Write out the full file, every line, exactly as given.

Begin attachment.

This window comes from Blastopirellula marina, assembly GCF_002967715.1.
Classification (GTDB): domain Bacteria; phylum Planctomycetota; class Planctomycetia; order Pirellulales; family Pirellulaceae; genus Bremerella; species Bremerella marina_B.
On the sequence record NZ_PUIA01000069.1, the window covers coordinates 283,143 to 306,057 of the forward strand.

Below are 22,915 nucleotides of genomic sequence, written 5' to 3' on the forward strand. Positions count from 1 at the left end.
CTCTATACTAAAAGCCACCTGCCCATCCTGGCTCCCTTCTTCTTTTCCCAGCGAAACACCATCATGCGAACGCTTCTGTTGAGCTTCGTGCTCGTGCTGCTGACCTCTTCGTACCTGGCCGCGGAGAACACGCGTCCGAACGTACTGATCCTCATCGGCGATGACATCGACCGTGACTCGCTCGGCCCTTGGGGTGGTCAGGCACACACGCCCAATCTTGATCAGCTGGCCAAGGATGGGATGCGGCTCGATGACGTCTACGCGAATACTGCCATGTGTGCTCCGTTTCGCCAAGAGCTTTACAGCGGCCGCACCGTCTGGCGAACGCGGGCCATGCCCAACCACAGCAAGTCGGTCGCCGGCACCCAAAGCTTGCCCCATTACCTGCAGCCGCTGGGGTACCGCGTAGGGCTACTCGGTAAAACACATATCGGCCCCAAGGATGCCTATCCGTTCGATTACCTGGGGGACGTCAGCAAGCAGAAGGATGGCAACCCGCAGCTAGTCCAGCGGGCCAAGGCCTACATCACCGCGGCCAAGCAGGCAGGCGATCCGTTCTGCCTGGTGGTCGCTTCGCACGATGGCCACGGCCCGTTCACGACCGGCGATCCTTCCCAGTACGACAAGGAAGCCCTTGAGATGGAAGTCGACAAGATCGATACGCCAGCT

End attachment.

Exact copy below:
This window comes from Blastopirellula marina, assembly GCF_002967715.1.
Classification (GTDB): domain Bacteria; phylum Planctomycetota; class Planctomycetia; order Pirellulales; family Pirellulaceae; genus Bremerella; species Bremerella marina_B.
On the sequence record NZ_PUIA01000069.1, the window covers coordinates 283,143 to 306,057 of the forward strand.

Below are 22,915 nucleotides of genomic sequence, written 5' to 3' on the forward strand. Positions count from 1 at the left end.
CTCTATACTAAAAGCCACCTGCCCATCCTGGCTCCCTTCTTCTTTTCCCAGCGAAACACCATCATGCGAACGCTTCTGTTGAGCTTCGTGCTCGTGCTGCTGACCTCTTCGTACCTGGCCGCGGAGAACACGCGTCCGAACGTACTGATCCTCATCGGCGATGACATCGACCGTGACTCGCTCGGCCCTTGGGGTGGTCAGGCACACACGCCCAATCTTGATCAGCTGGCCAAGGATGGGATGCGGCTCGATGACGTCTACGCGAATACTGCCATGTGTGCTCCGTTTCGCCAAGAGCTTTACAGCGGCCGCACCGTCTGGCGAACGCGGGCCATGCCCAACCACAGCAAGTCGGTCGCCGGCACCCAAAGCTTGCCCCATTACCTGCAGCCGCTGGGGTACCGCGTAGGGCTACTCGGTAAAACACATATCGGCCCCAAGGATGCCTATCCGTTCGATTACCTGGGGGACGTCAGCAAGCAGAAGGATGGCAACCCGCAGCTAGTCCAGCGGGCCAAGGCCTACATCACCGCGGCCAAGCAGGCAGGCGATCCGTTCTGCCTGGTGGTCGCTTCGCACGATGGCCACGGCCCGTTCACGACCGGCGATCCTTCCCAGTACGACAAGGAAGCCCTTGAGATGGAAGTCGACAAGATCGATACGCCAGCT